So last weekend I was playing LOTRO and made the journey to Rivendell, on foot. As I crossed the Fords of Bruinen I stopped to look around, and said to Angela “Check this out. Remember when Arwen drove back the Nazgul here?”
And I stopped, appalled. Because that’s how it happened in the movies, but not in the books.
And I realized it had been far too long since my last read-through of The Lord of the Rings.
So I dug out a copy — Angela’s copy, (despite the face that it has Elijah Wood on the cover), since the pages of my copy are falling out — and started reading. This has been rather a hellish week, work wise, and I’ve only managed a few pages each evening before falling asleep, but already I’m finding it really interesting to read the book after playing the game. Places referenced casually, like The Chetwood, mean something to me now.
I do find myself wondering why the hobbits chose the path they did, given the fine road from The Shire to Bree (in the game) but maybe that will become more clear as I re-familiarize myself with the true story.
If you’ve been playing LOTRO and haven’t read the books in a while, I highly recommend doing so! The two complement each other really nicely.
So there’s a new Lord of the Rings game coming out from EA, Lord of the Rings: Conquest. In it, you first play through as the good guys, but the second half of the game has you playing for the other side, postulating a version of the story where Sauron got The Ring and ended up taking over all of Middle Earth. Along the way, you get to kill Gandalf, Aragorn, Frodo, Elrond… basically all of the ‘good’ heroes.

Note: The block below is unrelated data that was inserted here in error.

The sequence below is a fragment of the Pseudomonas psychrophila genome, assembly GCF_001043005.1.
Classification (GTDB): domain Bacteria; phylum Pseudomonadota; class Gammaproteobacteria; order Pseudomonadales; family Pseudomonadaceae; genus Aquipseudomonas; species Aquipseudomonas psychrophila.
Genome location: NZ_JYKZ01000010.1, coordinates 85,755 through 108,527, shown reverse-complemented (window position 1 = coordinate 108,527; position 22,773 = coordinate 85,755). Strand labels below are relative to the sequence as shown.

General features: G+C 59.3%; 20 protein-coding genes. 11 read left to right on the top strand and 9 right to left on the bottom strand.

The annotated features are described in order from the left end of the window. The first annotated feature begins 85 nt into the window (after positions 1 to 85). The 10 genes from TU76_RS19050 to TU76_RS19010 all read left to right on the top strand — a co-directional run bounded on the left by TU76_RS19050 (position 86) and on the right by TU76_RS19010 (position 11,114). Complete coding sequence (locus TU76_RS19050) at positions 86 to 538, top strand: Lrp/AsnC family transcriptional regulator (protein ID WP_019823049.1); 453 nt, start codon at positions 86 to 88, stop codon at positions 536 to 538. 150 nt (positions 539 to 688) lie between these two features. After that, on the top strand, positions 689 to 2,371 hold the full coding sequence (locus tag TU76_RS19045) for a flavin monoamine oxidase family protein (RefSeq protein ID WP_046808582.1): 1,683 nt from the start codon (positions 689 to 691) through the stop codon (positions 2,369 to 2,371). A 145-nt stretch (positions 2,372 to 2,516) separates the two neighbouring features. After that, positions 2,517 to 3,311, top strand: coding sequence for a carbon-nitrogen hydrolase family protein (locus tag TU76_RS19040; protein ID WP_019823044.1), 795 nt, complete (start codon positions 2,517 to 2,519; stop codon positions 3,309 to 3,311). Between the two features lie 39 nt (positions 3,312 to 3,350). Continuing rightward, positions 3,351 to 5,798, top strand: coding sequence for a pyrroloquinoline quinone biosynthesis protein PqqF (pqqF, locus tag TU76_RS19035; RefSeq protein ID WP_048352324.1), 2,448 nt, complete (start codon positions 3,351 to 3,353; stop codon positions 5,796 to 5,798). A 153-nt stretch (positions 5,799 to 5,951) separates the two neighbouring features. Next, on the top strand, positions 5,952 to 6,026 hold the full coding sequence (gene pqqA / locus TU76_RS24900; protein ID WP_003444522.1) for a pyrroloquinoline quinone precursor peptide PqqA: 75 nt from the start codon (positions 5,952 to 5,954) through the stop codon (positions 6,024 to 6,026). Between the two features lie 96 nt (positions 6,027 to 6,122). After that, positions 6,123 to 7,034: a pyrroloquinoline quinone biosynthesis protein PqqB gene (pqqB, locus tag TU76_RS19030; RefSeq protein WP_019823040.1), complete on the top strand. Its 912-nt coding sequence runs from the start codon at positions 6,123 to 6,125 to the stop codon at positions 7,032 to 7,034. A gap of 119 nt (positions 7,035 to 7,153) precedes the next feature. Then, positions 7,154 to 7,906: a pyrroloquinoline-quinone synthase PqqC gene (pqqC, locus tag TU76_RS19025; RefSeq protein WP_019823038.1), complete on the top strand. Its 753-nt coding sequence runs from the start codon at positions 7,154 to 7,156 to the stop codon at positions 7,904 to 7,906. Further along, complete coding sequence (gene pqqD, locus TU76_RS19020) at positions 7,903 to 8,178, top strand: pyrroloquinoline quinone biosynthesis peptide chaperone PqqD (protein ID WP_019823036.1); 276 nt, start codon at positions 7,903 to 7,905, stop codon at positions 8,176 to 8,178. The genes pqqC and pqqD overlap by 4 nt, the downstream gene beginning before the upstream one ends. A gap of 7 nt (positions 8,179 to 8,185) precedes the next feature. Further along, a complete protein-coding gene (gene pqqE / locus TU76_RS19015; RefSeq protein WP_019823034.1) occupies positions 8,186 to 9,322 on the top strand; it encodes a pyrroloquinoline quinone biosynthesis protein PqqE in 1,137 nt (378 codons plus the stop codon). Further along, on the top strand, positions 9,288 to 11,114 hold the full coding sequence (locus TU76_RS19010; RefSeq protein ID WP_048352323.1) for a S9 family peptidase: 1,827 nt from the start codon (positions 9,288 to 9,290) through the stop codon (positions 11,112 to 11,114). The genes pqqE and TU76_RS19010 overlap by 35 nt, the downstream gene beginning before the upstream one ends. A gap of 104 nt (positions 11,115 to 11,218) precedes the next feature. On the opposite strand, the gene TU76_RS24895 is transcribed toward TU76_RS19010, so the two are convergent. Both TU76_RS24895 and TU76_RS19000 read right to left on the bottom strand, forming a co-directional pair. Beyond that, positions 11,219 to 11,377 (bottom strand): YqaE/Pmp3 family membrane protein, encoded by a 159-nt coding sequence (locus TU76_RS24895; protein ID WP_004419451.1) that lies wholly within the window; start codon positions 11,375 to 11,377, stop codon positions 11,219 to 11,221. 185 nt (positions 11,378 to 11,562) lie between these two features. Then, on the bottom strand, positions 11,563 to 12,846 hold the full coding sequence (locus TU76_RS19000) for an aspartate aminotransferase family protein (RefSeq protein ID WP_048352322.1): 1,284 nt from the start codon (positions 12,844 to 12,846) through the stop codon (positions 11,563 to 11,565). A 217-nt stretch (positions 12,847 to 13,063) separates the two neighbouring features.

I guess I’m just hopelessly out of date, because I really have no interest in playing a game where I kill all the characters that were my heroes growing up. Nor do I have much interest in playing a game that has the audacity to re-write Tolkien’s history of Middle Earth. (I’m already in a high state of alert over Peter Jackson’s 2nd Hobbit movie, which will span the 40-odd years between when Bilbo returns to Bag End and the Expected Party of his one-hundred and eleventy-ith birthday celebration.) I’m surprised and a bit disappointed that the Tolkien estate gave this title the thumbs up.
I think this might be generational. If someone did a game where you killed off The Justice League, I wonder if that would be seen as ‘cool’ by your typical gamer? What about a game where Luke ended up lured to the dark side and ran around murdering Leia, Han Solo and the rest of the good guys?
I truly, honestly hope that the game flops and that developer Pandemic and EA lose boatloads of money on it.